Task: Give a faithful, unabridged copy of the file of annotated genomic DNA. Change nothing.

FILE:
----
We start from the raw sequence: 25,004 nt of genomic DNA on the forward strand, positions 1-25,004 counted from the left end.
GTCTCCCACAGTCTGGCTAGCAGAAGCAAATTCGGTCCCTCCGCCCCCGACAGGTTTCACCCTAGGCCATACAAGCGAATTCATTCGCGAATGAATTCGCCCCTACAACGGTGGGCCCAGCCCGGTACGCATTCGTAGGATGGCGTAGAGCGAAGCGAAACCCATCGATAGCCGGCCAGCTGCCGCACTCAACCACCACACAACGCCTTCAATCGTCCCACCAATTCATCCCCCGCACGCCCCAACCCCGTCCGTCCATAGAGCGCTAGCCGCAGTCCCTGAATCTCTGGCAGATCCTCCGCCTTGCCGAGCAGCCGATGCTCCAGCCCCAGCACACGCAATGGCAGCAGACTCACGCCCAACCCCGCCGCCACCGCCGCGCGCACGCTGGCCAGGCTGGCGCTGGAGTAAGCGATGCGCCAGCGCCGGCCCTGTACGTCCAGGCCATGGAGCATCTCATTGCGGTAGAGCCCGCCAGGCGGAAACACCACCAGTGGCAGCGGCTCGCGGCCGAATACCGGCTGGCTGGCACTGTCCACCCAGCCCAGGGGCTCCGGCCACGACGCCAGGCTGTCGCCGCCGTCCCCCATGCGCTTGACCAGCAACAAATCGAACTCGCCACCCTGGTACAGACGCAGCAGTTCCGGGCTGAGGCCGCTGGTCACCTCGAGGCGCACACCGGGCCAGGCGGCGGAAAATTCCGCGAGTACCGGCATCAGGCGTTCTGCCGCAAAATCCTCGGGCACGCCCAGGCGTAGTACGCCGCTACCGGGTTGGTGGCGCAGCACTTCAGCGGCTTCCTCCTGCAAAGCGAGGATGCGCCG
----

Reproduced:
We start from the raw sequence: 25,004 nt of genomic DNA on the forward strand, positions 1-25,004 counted from the left end.
GTCTCCCACAGTCTGGCTAGCAGAAGCAAATTCGGTCCCTCCGCCCCCGACAGGTTTCACCCTAGGCCATACAAGCGAATTCATTCGCGAATGAATTCGCCCCTACAACGGTGGGCCCAGCCCGGTACGCATTCGTAGGATGGCGTAGAGCGAAGCGAAACCCATCGATAGCCGGCCAGCTGCCGCACTCAACCACCACACAACGCCTTCAATCGTCCCACCAATTCATCCCCCGCACGCCCCAACCCCGTCCGTCCATAGAGCGCTAGCCGCAGTCCCTGAATCTCTGGCAGATCCTCCGCCTTGCCGAGCAGCCGATGCTCCAGCCCCAGCACACGCAATGGCAGCAGACTCACGCCCAACCCCGCCGCCACCGCCGCGCGCACGCTGGCCAGGCTGGCGCTGGAGTAAGCGATGCGCCAGCGCCGGCCCTGTACGTCCAGGCCATGGAGCATCTCATTGCGGTAGAGCCCGCCAGGCGGAAACACCACCAGTGGCAGCGGCTCGCGGCCGAATACCGGCTGGCTGGCACTGTCCACCCAGCCCAGGGGCTCCGGCCACGACGCCAGGCTGTCGCCGCCGTCCCCCATGCGCTTGACCAGCAACAAATCGAACTCGCCACCCTGGTACAGACGCAGCAGTTCCGGGCTGAGGCCGCTGGTCACCTCGAGGCGCACACCGGGCCAGGCGGCGGAAAATTCCGCGAGTACCGGCATCAGGCGTTCTGCCGCAAAATCCTCGGGCACGCCCAGGCGTAGTACGCCGCTACCGGGTTGGTGGCGCAGCACTTCAGCGGCTTCCTCCTGCAAAGCGAGGATGCGCCG